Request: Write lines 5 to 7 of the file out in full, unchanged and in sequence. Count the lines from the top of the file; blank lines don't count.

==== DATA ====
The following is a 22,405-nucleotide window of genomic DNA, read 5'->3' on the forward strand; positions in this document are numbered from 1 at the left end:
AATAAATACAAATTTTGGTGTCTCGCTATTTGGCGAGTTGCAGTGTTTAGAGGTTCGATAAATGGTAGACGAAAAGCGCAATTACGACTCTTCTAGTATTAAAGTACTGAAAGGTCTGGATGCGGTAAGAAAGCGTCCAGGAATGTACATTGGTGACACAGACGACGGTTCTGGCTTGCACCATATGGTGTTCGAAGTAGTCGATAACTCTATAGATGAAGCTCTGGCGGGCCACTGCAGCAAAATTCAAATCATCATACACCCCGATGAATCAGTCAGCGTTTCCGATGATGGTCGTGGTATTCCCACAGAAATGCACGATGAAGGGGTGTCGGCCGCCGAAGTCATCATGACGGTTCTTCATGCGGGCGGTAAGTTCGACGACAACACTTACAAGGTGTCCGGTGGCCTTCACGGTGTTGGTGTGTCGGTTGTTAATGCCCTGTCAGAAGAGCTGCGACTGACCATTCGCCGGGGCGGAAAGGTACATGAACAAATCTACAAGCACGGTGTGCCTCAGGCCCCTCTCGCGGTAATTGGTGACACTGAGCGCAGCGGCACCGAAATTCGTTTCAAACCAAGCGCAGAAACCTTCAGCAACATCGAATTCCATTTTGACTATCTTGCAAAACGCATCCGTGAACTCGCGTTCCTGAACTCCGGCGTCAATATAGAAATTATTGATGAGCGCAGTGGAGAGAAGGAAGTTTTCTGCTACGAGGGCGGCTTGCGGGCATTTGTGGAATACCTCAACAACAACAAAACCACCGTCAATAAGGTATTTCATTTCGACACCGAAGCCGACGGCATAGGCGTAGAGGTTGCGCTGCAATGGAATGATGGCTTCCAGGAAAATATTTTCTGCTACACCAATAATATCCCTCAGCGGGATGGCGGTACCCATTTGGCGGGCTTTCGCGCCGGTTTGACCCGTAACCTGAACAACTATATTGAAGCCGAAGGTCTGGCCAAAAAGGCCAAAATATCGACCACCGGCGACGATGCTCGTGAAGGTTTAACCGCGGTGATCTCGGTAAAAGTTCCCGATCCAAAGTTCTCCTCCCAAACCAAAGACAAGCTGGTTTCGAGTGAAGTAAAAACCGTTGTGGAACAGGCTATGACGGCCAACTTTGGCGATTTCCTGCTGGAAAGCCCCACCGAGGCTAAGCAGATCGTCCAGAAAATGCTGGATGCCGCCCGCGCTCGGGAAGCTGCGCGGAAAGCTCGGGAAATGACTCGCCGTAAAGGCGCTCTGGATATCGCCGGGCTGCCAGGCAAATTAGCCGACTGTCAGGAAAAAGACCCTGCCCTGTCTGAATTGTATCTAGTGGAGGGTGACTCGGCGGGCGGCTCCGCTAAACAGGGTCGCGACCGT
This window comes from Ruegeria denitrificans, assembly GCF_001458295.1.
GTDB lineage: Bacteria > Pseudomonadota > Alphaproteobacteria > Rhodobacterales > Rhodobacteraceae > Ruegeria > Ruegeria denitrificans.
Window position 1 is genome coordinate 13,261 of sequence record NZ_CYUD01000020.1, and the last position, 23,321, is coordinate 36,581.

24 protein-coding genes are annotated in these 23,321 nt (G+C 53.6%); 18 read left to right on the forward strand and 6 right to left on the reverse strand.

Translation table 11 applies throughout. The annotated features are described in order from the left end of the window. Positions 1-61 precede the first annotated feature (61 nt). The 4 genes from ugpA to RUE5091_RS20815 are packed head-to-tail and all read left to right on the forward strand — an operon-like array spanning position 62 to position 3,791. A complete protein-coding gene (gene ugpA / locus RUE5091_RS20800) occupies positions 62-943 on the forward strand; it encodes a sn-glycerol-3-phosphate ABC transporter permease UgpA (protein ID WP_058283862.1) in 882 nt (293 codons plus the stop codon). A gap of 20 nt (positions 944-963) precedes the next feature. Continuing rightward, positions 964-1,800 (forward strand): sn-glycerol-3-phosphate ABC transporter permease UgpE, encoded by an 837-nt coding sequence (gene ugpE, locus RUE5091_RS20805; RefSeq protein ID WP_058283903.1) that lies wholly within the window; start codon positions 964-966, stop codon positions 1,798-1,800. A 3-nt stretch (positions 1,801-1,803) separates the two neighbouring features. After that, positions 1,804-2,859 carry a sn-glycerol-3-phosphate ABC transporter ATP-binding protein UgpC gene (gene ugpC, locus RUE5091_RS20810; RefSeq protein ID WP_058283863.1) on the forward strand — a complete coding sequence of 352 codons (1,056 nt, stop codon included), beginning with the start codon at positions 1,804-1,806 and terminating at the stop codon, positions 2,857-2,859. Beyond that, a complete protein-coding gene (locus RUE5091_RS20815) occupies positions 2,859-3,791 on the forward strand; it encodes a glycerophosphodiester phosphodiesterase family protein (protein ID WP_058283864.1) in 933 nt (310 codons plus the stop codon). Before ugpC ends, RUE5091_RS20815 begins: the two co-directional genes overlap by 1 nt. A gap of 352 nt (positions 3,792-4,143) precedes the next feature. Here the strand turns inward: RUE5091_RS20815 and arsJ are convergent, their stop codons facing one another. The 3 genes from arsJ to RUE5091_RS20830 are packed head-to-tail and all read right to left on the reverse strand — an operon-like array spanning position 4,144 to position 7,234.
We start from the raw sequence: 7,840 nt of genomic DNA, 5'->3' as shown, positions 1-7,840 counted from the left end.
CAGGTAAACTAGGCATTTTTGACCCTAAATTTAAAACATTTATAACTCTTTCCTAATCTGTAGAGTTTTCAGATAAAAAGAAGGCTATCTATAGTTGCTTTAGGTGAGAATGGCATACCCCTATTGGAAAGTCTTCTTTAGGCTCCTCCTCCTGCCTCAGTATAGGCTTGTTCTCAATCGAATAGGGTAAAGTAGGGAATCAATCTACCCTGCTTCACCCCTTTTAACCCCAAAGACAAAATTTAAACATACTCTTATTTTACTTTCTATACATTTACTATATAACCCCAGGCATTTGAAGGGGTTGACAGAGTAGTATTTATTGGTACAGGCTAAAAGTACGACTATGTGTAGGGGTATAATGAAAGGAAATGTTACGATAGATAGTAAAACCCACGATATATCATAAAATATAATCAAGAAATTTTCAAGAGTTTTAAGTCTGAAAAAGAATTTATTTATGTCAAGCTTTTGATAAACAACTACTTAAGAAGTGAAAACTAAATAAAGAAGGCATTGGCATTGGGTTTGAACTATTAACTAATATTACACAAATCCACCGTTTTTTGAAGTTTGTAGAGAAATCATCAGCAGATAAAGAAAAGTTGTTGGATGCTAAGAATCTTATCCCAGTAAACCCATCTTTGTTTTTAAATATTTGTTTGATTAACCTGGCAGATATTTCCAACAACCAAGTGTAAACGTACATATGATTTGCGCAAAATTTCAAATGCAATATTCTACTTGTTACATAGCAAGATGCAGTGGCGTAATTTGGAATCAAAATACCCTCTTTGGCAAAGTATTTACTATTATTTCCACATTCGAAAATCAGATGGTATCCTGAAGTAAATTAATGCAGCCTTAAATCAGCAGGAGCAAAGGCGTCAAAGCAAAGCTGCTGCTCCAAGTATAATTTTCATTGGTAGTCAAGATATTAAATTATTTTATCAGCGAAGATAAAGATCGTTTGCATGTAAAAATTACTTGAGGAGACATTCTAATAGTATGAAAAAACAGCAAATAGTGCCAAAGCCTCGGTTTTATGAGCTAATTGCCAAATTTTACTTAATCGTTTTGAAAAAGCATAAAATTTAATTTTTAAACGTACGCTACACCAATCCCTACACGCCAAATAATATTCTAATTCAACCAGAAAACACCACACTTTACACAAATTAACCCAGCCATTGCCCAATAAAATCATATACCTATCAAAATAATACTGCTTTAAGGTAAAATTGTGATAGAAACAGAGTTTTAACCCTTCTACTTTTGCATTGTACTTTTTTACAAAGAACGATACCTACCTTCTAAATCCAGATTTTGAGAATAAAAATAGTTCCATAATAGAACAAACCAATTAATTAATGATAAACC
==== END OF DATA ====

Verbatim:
Window position 1 is genome coordinate 13,261 of sequence record NZ_CYUD01000020.1, and the last position, 23,321, is coordinate 36,581.

24 protein-coding genes are annotated in these 23,321 nt (G+C 53.6%); 18 read left to right on the forward strand and 6 right to left on the reverse strand.

Translation table 11 applies throughout. The annotated features are described in order from the left end of the window. Positions 1-61 precede the first annotated feature (61 nt). The 4 genes from ugpA to RUE5091_RS20815 are packed head-to-tail and all read left to right on the forward strand — an operon-like array spanning position 62 to position 3,791. A complete protein-coding gene (gene ugpA / locus RUE5091_RS20800) occupies positions 62-943 on the forward strand; it encodes a sn-glycerol-3-phosphate ABC transporter permease UgpA (protein ID WP_058283862.1) in 882 nt (293 codons plus the stop codon). A gap of 20 nt (positions 944-963) precedes the next feature. Continuing rightward, positions 964-1,800 (forward strand): sn-glycerol-3-phosphate ABC transporter permease UgpE, encoded by an 837-nt coding sequence (gene ugpE, locus RUE5091_RS20805; RefSeq protein ID WP_058283903.1) that lies wholly within the window; start codon positions 964-966, stop codon positions 1,798-1,800. A 3-nt stretch (positions 1,801-1,803) separates the two neighbouring features. After that, positions 1,804-2,859 carry a sn-glycerol-3-phosphate ABC transporter ATP-binding protein UgpC gene (gene ugpC, locus RUE5091_RS20810; RefSeq protein ID WP_058283863.1) on the forward strand — a complete coding sequence of 352 codons (1,056 nt, stop codon included), beginning with the start codon at positions 1,804-1,806 and terminating at the stop codon, positions 2,857-2,859. Beyond that, a complete protein-coding gene (locus RUE5091_RS20815) occupies positions 2,859-3,791 on the forward strand; it encodes a glycerophosphodiester phosphodiesterase family protein (protein ID WP_058283864.1) in 933 nt (310 codons plus the stop codon). Before ugpC ends, RUE5091_RS20815 begins: the two co-directional genes overlap by 1 nt. A gap of 352 nt (positions 3,792-4,143) precedes the next feature. Here the strand turns inward: RUE5091_RS20815 and arsJ are convergent, their stop codons facing one another. The 3 genes from arsJ to RUE5091_RS20830 are packed head-to-tail and all read right to left on the reverse strand — an operon-like array spanning position 4,144 to position 7,234.